ACS News Service Weekly PressPac: October 02, 2013
ACS News Service Weekly PressPac: October 2, 2013
News Items in This Edition
A new study has found that liquid wastes from hydraulic fracturing, or “fracking,” that was treated and released into local streams in Pennsylvania still contained elevated levels of salts and other contaminants, which could be dangerous to aquatic life and human health...
The harmful effects of increasingly popular designer cannabis products called “Spice” or “K2” have puzzled scientists for years, but now a group of researchers is reporting progress toward understanding what makes them so toxic...
The notorious bacteria E. coli is best known for making people sick, but scientists have reprogrammed the microbe — which also comes in harmless varieties — to make it seek out and fight other disease-causing pathogens...
Scientists are reporting development of a new form of aspirin — taken daily by about 60 million people in the United States alone to reduce the risk of heart attack and stroke — that could extend aspirin’s benefits to people who may not respond to the drug...
Three-dimensional printers can make artists’ and hobbyists’ dreams a reality, opening up a new world of inexpensive, on-demand plastic parts manufacturing, producing anything from garden gnome figurines to nuts and screws, but there’s also a dark side...
About the Weekly PressPac
The ACS Weekly PressPac consists of summaries of research published in the American Chemical Society’s more than 40 peer-reviewed journals and its weekly newsmagazine, Chemical & Engineering News. ACS journals publish more than 35,000 articles annually. Although not traditional press releases, PressPac content can be used to prepare news stories and also can be an excellent resource for features and background.
News Media Registration for ACS’ 246th National Meeting & Exposition in Indianapolis
News media registration is open for the American Chemical Society’s 246th National Meeting & Exposition in Indianapolis, Sept. 8-12, 2013. The event will include almost 7,000 reports on new discoveries in medicine and health, food and nutrition, energy, the environment and other fields where chemistry plays a central role. One of the largest scientific conferences of 2013, the meeting will take place at the Indiana Convention Center and area hotels.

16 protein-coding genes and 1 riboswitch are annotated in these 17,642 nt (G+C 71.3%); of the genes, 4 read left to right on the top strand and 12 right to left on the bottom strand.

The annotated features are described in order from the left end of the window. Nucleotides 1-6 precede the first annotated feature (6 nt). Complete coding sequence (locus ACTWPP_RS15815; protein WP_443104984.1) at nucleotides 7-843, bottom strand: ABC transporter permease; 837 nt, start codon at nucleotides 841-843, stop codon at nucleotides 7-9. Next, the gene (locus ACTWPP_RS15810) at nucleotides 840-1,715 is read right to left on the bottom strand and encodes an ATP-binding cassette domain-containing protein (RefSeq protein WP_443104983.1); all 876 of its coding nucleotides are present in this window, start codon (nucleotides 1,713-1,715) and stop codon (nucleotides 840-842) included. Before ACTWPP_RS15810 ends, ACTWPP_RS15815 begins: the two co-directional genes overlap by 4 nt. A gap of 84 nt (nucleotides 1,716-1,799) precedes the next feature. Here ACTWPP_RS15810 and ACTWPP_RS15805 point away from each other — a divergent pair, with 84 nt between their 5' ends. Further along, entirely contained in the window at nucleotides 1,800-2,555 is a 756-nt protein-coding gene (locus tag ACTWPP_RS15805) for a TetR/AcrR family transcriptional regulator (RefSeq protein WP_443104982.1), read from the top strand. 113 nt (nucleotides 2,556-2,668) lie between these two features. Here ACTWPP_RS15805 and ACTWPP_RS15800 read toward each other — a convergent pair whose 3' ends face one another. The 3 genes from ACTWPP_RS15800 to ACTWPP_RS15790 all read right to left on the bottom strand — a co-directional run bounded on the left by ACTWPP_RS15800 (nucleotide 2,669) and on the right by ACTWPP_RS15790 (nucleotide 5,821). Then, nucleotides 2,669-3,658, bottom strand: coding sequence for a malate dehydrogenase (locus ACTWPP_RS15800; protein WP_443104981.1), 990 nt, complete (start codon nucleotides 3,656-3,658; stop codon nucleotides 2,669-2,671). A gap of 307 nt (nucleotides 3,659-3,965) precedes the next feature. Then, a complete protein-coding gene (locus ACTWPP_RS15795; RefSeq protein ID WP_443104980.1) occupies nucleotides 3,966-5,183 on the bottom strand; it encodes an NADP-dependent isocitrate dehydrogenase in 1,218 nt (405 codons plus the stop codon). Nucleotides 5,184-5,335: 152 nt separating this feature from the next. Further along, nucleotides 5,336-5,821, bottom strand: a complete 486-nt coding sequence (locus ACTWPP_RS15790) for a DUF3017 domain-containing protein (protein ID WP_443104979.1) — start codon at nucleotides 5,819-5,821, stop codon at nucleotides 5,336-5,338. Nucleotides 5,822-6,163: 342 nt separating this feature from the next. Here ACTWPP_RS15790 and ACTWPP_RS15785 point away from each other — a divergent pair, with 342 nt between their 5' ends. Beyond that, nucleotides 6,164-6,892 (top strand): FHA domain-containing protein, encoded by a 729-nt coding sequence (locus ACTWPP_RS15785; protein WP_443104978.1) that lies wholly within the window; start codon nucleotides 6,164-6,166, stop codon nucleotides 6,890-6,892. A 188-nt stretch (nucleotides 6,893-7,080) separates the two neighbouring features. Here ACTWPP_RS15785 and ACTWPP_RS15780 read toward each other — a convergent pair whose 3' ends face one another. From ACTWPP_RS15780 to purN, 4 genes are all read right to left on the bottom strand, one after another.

Profile of Paul S. Weiss, Editor-in-Chief of ACS Nano
Read the profile in MIT Technology Review.
C&EN Video Spotlight: How a Biofuel Maker Is Test-Growing a New Energy Crop
The biofuel company Canergy is searching for their ideal energy crop. They are testing varieties of a cousin of sugarcane, called “energy cane,” to find hardy plants that efficiently produce cellulosic ethanol for use in automobile fuels. Watch how the plants grow. Read the story and watch the video.
Must-Read from C&EN: Chemistry Fuels Racing
Motorsports fans love the thrill of the race, but from a science and engineering perspective, it’s all about turning the chemical energy of a high-performance fuel into mechanical energy where the wheels meet the track. At the 246th National Meeting & Exposition of the American Chemical Society in Indianapolis, scientists took the stage to talk about the chemistry that fuels the sport. For the full story, contact email@example.com.